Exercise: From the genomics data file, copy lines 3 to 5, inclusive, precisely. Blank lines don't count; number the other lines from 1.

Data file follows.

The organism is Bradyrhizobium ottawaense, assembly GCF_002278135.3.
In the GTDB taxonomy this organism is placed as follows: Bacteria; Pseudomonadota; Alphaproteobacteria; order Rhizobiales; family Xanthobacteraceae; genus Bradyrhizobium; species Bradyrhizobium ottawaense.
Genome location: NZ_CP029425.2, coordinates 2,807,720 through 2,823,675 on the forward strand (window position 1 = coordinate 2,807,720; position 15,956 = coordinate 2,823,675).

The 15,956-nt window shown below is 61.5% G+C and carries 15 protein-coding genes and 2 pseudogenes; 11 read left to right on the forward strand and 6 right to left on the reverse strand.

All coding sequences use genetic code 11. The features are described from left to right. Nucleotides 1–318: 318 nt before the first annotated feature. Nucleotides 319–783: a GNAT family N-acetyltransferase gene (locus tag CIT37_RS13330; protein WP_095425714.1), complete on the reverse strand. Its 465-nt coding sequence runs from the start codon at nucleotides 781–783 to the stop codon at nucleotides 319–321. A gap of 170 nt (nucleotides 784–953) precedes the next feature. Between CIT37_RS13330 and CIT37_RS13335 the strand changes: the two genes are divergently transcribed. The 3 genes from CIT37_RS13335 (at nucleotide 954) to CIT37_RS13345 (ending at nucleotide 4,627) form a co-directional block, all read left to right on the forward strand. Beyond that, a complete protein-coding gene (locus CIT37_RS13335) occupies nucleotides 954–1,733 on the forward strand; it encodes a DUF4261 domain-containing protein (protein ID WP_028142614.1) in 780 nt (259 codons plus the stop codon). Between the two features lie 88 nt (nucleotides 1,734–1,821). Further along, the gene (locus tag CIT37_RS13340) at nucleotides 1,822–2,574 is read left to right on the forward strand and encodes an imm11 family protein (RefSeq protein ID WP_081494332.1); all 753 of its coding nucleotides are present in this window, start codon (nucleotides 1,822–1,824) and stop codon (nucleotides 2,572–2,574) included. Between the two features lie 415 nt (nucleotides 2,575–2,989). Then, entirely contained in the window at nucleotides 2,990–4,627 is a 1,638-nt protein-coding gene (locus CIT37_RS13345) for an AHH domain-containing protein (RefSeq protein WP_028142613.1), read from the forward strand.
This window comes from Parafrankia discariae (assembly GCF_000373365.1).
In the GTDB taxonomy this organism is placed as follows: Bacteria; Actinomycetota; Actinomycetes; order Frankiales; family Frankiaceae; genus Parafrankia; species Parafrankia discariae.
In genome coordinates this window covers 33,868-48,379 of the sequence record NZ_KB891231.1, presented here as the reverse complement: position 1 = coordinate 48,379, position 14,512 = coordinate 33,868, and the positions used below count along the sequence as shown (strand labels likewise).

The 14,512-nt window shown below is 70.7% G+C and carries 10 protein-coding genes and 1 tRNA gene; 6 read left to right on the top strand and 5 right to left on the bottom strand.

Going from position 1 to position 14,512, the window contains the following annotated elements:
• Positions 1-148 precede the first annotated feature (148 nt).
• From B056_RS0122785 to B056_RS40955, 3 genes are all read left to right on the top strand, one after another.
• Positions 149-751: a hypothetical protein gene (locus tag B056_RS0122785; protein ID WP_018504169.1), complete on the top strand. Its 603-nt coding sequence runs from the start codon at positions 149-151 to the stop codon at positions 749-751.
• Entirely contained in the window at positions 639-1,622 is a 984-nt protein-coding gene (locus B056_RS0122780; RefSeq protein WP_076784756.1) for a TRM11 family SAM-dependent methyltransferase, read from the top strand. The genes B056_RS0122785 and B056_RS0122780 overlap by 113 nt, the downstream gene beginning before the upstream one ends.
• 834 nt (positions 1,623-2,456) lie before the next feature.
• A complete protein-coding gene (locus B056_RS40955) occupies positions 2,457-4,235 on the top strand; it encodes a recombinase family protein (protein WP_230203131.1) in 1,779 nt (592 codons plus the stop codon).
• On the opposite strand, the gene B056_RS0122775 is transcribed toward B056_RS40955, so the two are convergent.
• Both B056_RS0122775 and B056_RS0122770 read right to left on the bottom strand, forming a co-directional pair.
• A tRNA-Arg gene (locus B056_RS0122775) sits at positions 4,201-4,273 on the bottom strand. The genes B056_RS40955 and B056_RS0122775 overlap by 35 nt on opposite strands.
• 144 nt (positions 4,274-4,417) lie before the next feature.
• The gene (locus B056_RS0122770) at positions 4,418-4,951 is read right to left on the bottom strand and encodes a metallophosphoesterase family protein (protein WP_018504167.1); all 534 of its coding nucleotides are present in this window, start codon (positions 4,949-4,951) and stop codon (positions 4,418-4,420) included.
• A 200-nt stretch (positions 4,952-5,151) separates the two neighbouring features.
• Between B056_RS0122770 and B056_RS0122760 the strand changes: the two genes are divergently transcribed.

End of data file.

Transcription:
Genome location: NZ_CP029425.2, coordinates 2,807,720 through 2,823,675 on the forward strand (window position 1 = coordinate 2,807,720; position 15,956 = coordinate 2,823,675).

The 15,956-nt window shown below is 61.5% G+C and carries 15 protein-coding genes and 2 pseudogenes; 11 read left to right on the forward strand and 6 right to left on the reverse strand.

All coding sequences use genetic code 11. The features are described from left to right. Nucleotides 1–318: 318 nt before the first annotated feature. Nucleotides 319–783: a GNAT family N-acetyltransferase gene (locus tag CIT37_RS13330; protein WP_095425714.1), complete on the reverse strand. Its 465-nt coding sequence runs from the start codon at nucleotides 781–783 to the stop codon at nucleotides 319–321. A gap of 170 nt (nucleotides 784–953) precedes the next feature. Between CIT37_RS13330 and CIT37_RS13335 the strand changes: the two genes are divergently transcribed. The 3 genes from CIT37_RS13335 (at nucleotide 954) to CIT37_RS13345 (ending at nucleotide 4,627) form a co-directional block, all read left to right on the forward strand. Beyond that, a complete protein-coding gene (locus CIT37_RS13335) occupies nucleotides 954–1,733 on the forward strand; it encodes a DUF4261 domain-containing protein (protein ID WP_028142614.1) in 780 nt (259 codons plus the stop codon). Between the two features lie 88 nt (nucleotides 1,734–1,821). Further along, the gene (locus tag CIT37_RS13340) at nucleotides 1,822–2,574 is read left to right on the forward strand and encodes an imm11 family protein (RefSeq protein ID WP_081494332.1); all 753 of its coding nucleotides are present in this window, start codon (nucleotides 1,822–1,824) and stop codon (nucleotides 2,572–2,574) included. Between the two features lie 415 nt (nucleotides 2,575–2,989). Then, entirely contained in the window at nucleotides 2,990–4,627 is a 1,638-nt protein-coding gene (locus CIT37_RS13345) for an AHH domain-containing protein (RefSeq protein WP_028142613.1), read from the forward strand.